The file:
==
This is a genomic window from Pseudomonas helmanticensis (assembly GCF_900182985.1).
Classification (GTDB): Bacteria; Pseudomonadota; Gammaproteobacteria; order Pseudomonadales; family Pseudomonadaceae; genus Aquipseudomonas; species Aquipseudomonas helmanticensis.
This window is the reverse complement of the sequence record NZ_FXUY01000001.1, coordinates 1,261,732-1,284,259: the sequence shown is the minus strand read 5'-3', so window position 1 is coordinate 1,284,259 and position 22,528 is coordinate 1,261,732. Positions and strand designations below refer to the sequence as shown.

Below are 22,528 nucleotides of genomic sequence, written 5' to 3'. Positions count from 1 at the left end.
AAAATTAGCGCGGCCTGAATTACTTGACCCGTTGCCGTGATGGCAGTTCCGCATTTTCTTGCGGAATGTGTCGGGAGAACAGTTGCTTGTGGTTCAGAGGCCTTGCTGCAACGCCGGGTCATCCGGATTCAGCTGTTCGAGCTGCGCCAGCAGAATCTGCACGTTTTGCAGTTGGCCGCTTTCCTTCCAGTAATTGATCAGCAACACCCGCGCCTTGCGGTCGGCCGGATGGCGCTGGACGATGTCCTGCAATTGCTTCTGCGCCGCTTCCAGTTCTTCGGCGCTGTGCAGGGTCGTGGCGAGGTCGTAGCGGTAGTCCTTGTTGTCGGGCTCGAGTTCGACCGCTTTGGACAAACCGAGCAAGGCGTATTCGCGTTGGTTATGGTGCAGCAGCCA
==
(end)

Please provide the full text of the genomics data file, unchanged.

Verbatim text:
This is a genomic window from Pseudomonas helmanticensis (assembly GCF_900182985.1).
Classification (GTDB): Bacteria; Pseudomonadota; Gammaproteobacteria; order Pseudomonadales; family Pseudomonadaceae; genus Aquipseudomonas; species Aquipseudomonas helmanticensis.
This window is the reverse complement of the sequence record NZ_FXUY01000001.1, coordinates 1,261,732-1,284,259: the sequence shown is the minus strand read 5'-3', so window position 1 is coordinate 1,284,259 and position 22,528 is coordinate 1,261,732. Positions and strand designations below refer to the sequence as shown.

Below are 22,528 nucleotides of genomic sequence, written 5' to 3'. Positions count from 1 at the left end.
AAAATTAGCGCGGCCTGAATTACTTGACCCGTTGCCGTGATGGCAGTTCCGCATTTTCTTGCGGAATGTGTCGGGAGAACAGTTGCTTGTGGTTCAGAGGCCTTGCTGCAACGCCGGGTCATCCGGATTCAGCTGTTCGAGCTGCGCCAGCAGAATCTGCACGTTTTGCAGTTGGCCGCTTTCCTTCCAGTAATTGATCAGCAACACCCGCGCCTTGCGGTCGGCCGGATGGCGCTGGACGATGTCCTGCAATTGCTTCTGCGCCGCTTCCAGTTCTTCGGCGCTGTGCAGGGTCGTGGCGAGGTCGTAGCGGTAGTCCTTGTTGTCGGGCTCGAGTTCGACCGCTTTGGACAAACCGAGCAAGGCGTATTCGCGTTGGTTATGGTGCAGCAGCCA